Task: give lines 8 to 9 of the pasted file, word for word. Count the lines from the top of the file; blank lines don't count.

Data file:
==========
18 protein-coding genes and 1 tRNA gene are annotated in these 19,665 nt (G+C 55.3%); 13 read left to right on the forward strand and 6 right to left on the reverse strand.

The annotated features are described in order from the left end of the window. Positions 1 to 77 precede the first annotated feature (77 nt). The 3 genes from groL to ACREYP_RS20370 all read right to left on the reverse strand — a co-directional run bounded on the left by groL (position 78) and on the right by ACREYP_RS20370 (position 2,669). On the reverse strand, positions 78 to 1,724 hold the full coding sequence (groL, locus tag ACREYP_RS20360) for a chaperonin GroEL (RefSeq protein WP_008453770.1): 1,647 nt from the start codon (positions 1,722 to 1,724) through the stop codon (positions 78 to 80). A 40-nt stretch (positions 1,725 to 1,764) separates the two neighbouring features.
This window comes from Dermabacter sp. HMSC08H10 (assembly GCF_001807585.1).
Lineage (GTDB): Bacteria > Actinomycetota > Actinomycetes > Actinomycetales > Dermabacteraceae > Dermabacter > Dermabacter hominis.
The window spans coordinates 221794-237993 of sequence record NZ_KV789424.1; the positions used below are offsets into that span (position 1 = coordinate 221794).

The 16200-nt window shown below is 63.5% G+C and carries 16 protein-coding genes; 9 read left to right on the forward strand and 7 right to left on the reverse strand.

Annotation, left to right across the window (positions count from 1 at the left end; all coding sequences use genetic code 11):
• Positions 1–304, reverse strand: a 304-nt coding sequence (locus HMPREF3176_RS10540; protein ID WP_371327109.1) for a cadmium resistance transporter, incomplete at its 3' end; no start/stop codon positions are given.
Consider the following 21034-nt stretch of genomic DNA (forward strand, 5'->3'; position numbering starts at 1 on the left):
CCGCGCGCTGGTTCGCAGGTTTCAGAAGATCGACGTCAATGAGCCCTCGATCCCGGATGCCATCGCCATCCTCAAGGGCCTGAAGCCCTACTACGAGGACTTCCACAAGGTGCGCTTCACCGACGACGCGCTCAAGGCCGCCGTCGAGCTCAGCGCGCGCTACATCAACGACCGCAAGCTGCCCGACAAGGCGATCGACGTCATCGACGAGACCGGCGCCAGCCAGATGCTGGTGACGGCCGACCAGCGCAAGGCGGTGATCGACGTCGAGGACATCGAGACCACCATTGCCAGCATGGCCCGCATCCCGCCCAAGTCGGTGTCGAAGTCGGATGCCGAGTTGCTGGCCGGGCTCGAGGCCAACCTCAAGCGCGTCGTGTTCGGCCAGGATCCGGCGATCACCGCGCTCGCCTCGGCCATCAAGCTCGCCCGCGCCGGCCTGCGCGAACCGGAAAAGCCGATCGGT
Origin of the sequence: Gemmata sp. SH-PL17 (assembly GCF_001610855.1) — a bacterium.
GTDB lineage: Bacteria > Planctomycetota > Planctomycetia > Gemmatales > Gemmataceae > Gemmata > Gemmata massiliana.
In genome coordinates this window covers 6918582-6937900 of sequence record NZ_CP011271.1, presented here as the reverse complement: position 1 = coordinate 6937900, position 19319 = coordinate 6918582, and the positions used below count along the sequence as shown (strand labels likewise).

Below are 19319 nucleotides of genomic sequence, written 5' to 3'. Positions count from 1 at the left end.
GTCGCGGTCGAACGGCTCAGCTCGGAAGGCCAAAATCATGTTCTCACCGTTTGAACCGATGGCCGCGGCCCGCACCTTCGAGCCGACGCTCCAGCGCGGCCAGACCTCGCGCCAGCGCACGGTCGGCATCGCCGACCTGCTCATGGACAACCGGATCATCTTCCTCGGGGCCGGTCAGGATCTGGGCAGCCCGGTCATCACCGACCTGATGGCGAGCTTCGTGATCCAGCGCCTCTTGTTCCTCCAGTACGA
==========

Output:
• Positions 1–304, reverse strand: a 304-nt coding sequence (locus HMPREF3176_RS10540; protein ID WP_371327109.1) for a cadmium resistance transporter, incomplete at its 3' end; no start/stop codon positions are given.
Consider the following 21034-nt stretch of genomic DNA (forward strand, 5'->3'; position numbering starts at 1 on the left):